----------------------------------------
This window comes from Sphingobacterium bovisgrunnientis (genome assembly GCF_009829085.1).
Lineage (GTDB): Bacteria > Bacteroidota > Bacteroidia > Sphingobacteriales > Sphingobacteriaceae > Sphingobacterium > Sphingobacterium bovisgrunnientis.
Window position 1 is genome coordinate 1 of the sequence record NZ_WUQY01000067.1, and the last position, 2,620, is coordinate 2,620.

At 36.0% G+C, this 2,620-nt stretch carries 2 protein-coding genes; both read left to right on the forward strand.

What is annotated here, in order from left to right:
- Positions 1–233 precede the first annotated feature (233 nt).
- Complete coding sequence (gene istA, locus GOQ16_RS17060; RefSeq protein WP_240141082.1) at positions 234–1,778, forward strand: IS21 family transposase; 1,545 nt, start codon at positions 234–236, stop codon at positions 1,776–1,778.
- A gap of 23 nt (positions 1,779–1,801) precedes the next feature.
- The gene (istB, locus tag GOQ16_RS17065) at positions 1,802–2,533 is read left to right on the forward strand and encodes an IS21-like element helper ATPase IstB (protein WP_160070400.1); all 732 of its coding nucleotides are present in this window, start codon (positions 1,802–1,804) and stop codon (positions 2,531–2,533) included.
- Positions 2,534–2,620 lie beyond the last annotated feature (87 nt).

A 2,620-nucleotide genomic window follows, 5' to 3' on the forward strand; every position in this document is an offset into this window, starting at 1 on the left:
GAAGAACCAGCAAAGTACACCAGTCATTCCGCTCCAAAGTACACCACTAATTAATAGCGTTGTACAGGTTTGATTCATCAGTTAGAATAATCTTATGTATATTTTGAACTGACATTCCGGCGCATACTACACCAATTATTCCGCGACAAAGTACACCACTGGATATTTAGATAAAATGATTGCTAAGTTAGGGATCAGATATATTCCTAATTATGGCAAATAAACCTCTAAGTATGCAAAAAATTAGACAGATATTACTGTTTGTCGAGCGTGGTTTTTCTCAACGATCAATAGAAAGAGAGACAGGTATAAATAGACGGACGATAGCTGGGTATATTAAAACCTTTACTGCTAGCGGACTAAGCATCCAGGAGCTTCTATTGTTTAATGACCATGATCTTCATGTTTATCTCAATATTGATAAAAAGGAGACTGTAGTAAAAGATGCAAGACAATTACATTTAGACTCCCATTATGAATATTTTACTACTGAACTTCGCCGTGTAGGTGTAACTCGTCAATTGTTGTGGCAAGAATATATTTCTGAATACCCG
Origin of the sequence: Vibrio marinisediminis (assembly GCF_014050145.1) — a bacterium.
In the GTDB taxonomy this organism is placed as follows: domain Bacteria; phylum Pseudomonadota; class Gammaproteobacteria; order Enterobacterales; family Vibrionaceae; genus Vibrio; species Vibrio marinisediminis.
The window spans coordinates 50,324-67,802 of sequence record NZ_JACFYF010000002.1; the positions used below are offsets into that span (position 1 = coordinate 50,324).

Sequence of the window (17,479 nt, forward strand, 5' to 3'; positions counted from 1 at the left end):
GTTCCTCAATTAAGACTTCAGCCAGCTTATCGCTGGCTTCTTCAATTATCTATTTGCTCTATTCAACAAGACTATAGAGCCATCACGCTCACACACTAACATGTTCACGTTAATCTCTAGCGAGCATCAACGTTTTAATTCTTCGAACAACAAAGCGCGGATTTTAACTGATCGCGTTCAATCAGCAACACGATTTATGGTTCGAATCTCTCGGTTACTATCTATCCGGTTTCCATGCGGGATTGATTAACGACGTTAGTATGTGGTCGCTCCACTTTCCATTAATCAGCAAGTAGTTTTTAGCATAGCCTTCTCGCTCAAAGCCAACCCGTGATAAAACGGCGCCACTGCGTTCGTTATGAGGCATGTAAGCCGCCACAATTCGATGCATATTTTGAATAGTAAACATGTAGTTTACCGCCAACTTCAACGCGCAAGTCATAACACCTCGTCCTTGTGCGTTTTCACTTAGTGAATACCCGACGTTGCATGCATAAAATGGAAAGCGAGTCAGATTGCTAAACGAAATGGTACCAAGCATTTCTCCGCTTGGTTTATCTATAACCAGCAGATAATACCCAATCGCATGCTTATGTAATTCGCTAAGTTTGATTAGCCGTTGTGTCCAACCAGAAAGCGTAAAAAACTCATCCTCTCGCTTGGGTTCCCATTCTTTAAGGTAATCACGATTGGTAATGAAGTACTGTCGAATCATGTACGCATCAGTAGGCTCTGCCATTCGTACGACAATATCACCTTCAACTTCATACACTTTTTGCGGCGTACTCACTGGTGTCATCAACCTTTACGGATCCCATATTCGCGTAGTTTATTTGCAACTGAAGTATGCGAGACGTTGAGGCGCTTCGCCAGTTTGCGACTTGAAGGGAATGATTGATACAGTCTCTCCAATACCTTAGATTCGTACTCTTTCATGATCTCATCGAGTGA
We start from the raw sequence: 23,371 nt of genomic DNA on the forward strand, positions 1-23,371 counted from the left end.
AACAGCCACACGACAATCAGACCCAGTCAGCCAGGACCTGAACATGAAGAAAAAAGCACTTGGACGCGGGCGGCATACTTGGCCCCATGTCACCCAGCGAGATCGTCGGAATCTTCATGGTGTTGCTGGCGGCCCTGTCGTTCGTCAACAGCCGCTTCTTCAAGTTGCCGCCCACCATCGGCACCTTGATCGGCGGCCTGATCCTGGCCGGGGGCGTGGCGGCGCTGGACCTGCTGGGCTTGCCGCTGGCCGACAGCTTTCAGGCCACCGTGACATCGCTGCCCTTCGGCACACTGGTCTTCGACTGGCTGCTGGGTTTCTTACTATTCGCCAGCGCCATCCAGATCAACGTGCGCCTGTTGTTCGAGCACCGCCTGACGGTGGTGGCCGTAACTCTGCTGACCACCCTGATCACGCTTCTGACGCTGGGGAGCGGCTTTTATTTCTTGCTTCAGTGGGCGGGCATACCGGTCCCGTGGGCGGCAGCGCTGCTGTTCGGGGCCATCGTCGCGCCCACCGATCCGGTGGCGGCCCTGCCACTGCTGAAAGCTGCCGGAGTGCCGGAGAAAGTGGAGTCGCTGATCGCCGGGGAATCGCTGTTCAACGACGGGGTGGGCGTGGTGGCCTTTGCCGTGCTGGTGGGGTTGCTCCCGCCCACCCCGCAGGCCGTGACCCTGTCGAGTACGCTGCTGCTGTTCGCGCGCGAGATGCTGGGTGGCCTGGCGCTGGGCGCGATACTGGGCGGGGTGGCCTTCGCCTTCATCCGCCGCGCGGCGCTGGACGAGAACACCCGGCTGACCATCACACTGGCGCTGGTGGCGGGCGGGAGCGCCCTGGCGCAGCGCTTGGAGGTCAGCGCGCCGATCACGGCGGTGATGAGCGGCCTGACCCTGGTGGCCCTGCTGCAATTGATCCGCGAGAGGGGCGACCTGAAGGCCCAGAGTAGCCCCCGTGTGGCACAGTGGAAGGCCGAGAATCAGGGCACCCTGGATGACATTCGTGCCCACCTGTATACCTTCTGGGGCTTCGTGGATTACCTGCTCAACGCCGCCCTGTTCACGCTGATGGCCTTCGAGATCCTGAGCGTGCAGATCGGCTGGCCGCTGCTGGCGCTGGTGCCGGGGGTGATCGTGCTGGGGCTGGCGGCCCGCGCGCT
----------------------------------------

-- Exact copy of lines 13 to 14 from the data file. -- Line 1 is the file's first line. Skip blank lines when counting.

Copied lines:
Origin of the sequence: Vibrio marinisediminis (assembly GCF_014050145.1) — a bacterium.
In the GTDB taxonomy this organism is placed as follows: domain Bacteria; phylum Pseudomonadota; class Gammaproteobacteria; order Enterobacterales; family Vibrionaceae; genus Vibrio; species Vibrio marinisediminis.